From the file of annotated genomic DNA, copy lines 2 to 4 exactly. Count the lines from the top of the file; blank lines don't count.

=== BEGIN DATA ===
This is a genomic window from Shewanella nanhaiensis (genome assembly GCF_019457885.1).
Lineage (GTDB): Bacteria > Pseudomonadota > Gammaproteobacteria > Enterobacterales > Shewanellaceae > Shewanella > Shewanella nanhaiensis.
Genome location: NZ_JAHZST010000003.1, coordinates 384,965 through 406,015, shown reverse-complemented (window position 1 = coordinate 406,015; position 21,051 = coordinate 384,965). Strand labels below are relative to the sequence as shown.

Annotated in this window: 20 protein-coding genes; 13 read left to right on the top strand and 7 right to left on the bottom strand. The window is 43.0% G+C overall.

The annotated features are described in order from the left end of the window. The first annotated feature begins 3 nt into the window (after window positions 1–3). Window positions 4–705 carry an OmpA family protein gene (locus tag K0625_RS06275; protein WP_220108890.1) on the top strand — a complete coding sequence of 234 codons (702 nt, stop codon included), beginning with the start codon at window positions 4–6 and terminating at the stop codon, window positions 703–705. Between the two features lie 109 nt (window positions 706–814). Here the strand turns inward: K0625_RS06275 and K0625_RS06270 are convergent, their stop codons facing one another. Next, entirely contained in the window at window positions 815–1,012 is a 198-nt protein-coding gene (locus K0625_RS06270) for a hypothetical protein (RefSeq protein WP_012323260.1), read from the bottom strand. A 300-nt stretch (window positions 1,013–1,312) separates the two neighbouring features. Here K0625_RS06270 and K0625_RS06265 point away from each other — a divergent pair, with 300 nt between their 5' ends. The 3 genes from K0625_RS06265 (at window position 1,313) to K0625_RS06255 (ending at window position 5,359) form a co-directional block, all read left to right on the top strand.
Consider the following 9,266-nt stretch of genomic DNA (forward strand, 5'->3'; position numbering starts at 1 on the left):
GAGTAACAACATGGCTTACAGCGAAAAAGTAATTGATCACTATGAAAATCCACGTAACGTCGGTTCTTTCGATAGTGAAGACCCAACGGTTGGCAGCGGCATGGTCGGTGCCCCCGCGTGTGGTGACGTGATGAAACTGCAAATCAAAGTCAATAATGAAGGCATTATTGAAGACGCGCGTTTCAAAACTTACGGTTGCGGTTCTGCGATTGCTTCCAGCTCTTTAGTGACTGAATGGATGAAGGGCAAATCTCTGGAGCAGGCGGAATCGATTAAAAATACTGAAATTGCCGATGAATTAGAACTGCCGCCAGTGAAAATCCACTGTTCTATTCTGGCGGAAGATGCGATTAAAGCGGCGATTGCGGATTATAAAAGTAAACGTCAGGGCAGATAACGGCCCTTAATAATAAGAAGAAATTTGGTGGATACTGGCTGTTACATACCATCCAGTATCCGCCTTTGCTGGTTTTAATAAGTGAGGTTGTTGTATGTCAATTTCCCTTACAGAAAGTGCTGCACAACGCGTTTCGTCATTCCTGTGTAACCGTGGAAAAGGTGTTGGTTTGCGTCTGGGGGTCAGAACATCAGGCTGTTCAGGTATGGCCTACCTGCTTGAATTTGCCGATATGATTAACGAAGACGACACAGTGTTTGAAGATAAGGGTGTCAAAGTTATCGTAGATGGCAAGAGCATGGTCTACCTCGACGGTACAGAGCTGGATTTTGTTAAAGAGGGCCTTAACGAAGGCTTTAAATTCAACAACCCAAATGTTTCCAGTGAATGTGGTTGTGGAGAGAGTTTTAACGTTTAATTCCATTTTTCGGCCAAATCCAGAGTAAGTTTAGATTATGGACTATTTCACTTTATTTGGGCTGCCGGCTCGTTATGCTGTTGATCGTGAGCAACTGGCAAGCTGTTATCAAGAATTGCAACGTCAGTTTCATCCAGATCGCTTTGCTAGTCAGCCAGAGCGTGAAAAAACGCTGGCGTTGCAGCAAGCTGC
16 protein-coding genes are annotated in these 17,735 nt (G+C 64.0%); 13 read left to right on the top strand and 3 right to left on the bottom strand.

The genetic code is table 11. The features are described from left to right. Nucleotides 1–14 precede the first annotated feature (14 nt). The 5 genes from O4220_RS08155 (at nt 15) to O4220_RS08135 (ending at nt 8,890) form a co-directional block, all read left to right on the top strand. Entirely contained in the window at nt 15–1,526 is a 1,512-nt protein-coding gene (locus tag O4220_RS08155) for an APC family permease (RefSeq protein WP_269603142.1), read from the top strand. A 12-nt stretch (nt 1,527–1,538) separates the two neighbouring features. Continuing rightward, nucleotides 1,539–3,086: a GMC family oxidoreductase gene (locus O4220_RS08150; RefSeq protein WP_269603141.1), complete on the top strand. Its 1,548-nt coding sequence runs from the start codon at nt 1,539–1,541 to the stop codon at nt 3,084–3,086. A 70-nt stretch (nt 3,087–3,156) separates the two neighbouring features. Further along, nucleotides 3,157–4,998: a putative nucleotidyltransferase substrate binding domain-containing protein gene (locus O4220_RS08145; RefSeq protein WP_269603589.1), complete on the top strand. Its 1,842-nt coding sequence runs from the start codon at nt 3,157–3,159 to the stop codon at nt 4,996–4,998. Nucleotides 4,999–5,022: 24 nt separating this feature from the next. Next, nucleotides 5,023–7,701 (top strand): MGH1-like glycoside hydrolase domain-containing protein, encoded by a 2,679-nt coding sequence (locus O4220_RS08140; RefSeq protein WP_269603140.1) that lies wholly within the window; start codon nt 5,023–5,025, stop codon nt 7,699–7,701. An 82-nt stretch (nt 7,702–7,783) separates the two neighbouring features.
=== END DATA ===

Lineage (GTDB): Bacteria > Pseudomonadota > Gammaproteobacteria > Enterobacterales > Shewanellaceae > Shewanella > Shewanella nanhaiensis.
Genome location: NZ_JAHZST010000003.1, coordinates 384,965 through 406,015, shown reverse-complemented (window position 1 = coordinate 406,015; position 21,051 = coordinate 384,965). Strand labels below are relative to the sequence as shown.

Annotated in this window: 20 protein-coding genes; 13 read left to right on the top strand and 7 right to left on the bottom strand. The window is 43.0% G+C overall.